Effects of Inflation on Discount Rate: Using of proper discount rate, depends on whether the benefits and costs are measured in real or nominal terms. To be consistent and free from inflation bias, the cash flows should match with discount rate. Considering the above example, 10 per cent is a nominal rate of return on investment of the manager. On the other hand, (Let us assume the inflation rate is 5 per cent, in next year), though the manager's nominal rate of return is 10 per cent, but only 4.76 percent is real rate of return. In order to receive 10 per cent real rate of return, in view of 5 per cent expected inflation rate, the nominal required rate of return would be 15.5%. The nominal discount rate (r) is a combination of real rate (K), expected inflation rate (Î±). This relationship is known as Fisher's effect, which may be stated as follows: The relationship between the rate of return and inflation in the real world is a tough task to explain than the theoretical relationship described above. Experience shows that deflation of any series of interest rates over time by any popular price index does not yield relatively constant real rates of interest. However, this should not be interpreted as the current rate of interest is properly adjusted for the actual rate of inflation, but only that it will contain some expected rate of inflation. Furthermore, the ability of accurately forecasting the rate of inflation is very rare
We want to consider the possible impact of future inflation on Capital Budgeting decisions. One of the most important concepts that we need to master is the impact of expected inflation on the required returns we observe in Capital Markets. The fundamental relationship here is the Fisher Effect. Fisher's fundamental insight is that Capital Market participants are always guessing what future inflation will be and building these guesses of future inflation into theyields on the securities that they buy and sell.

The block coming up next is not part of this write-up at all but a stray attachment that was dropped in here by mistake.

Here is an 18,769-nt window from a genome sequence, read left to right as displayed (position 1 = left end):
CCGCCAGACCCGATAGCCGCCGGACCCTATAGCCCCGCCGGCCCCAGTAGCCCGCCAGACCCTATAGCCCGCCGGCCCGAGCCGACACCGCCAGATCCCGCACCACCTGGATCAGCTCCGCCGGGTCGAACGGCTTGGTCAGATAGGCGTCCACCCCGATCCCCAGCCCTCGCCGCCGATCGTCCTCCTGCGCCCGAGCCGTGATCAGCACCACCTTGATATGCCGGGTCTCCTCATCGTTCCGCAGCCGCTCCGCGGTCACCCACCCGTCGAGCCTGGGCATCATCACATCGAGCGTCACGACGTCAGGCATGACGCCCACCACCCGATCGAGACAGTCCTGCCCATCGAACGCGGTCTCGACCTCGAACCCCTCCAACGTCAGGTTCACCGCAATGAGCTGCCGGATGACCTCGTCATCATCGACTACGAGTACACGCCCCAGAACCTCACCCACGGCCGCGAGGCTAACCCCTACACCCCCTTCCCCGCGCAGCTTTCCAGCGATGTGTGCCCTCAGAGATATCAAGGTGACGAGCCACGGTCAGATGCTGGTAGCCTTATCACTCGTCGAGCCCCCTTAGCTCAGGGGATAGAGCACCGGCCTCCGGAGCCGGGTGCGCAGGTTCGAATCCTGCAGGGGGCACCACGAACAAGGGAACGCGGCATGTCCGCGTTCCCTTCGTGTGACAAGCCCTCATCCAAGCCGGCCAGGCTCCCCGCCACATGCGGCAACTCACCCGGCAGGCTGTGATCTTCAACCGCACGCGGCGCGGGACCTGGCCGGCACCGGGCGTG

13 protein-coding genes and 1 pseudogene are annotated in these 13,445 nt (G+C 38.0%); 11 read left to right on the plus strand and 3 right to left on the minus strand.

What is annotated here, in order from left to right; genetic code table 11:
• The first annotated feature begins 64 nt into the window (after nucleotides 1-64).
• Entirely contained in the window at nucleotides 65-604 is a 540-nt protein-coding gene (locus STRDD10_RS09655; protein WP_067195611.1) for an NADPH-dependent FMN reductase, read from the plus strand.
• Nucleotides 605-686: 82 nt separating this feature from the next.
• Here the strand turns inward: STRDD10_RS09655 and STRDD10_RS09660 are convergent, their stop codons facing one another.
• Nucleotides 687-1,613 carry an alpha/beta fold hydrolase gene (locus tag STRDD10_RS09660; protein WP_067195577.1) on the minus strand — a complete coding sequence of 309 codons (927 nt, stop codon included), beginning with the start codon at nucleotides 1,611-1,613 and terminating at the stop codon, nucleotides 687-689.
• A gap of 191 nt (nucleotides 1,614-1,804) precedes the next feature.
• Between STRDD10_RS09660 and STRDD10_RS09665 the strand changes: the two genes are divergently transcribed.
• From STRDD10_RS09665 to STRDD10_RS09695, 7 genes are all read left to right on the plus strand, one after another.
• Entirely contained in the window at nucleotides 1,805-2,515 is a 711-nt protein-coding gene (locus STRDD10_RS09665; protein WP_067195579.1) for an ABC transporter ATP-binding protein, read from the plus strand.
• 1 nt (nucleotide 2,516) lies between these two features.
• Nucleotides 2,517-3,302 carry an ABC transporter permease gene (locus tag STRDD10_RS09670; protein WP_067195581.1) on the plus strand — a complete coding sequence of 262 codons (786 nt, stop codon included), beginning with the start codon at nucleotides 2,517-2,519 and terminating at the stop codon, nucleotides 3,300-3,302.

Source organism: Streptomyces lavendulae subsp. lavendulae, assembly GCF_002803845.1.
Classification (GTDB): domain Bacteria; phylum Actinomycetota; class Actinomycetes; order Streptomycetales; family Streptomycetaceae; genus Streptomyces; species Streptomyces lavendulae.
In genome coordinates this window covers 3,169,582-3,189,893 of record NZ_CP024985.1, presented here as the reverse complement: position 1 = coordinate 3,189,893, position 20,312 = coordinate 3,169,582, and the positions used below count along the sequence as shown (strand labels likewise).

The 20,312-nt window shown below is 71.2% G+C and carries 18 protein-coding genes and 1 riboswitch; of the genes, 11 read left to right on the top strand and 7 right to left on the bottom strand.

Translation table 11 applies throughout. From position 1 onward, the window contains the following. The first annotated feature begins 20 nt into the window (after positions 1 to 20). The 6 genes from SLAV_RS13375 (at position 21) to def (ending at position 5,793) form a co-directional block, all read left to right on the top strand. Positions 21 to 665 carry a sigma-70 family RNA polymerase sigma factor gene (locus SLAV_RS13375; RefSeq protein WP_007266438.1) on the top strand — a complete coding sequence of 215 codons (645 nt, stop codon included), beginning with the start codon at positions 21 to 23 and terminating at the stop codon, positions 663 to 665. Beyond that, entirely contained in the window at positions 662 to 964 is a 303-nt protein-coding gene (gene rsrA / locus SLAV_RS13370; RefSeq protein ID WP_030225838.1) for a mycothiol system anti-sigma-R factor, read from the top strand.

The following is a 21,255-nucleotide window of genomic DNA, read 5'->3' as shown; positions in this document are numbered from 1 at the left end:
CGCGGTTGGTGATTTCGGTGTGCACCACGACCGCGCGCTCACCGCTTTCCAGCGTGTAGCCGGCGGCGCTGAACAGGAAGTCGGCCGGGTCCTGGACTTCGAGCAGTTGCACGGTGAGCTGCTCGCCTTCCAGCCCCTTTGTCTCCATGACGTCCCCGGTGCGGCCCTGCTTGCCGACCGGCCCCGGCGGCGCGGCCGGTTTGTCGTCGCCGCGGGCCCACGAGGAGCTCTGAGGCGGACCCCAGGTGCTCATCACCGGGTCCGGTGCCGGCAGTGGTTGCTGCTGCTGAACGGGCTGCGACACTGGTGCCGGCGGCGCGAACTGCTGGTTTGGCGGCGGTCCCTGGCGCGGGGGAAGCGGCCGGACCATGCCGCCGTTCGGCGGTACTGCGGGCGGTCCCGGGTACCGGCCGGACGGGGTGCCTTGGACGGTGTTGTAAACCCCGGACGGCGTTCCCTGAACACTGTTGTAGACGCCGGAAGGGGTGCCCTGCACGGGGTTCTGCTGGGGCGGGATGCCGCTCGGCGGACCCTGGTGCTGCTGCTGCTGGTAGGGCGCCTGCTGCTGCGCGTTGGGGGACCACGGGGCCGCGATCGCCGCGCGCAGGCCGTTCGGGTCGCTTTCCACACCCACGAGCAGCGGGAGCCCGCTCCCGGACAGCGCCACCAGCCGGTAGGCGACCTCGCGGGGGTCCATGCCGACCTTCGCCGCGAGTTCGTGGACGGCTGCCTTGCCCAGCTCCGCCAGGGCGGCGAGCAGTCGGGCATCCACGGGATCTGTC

Clearly, inflation can erode the actual return that we receive on an asset. The object of saving or investing, is supposed to be to consume more in the future.But if the annual inflation rate has been equal or gigger than the annual investment return, the investment will be for nothing in terms of purchasing power, because the same number of goods could be bought at the end of the interval as the beginning.Fisher argues that Capital Markets should constantly be assessing future inflation and building that guess into interest rates. He posited that there is a real rate of interest in addition to the nominal rate that we observe in the market. Where the Fisher Effect is normally presented as: rnominal = rreal + iexpected inflation
Now lets think about a Capital Budgeting situation. First, we are supposed to estimate our firm's Weighted-Average-Cost-of-Capital (WACC). To do this we have to estimate the current required returns of the firm's securityholders. However, when we estimate these yields on the stocks and bonds, we know we that these are nominal ratesthat include the guesses of future inflation.
On the other hand, we need to think of what goes on when we make up our guesses of sales and cost-of-goods-sold.We are probably thinking in terms of today's prices and are projecting them forward. In short, we have to think about whether our sales and cost-of-goods-sold are real or nominal. Have we included a growth factor for inflation or not?
In order to enrich our discussion we will provide the following example: We are considering an investment in a machine that will cost $300.We will depreciate the machine by the straight-line method, over three years, down to a value of zero. The machine will have no salvage value. We expect annual gross profits to be $140 (for instance we expect to sell 140 widgets for$2 each, and the cost-of-goods-sold is $1 per widget; this clearly implies that we are holding prices constant and not adjusting for inflation, these are real gross profit figures). Our firm operates in a 35% marginal tax bracket, and theWACC is 15%. The presumption is that we computed WACC directly from the market prices for the securities, so itcontains the expected inflation, and is a nominal rate.
0 1 2 3
Gross Prof 140 140 140
Deprec 100 100 100
Taxable Inc 40 40 40
Tax 35% 14 14 14
Net Inc 26 26 26
CF -300 126 126 126
Desision: By using nominal WACC of 15% to discount real cashflow figures the NPV =($12.31) . It is a negative NPV project so we would reject it. But we need here to notice that we have used a nominal rate to discount real cashflows, and this logically incorrect and leads us to a misleading results.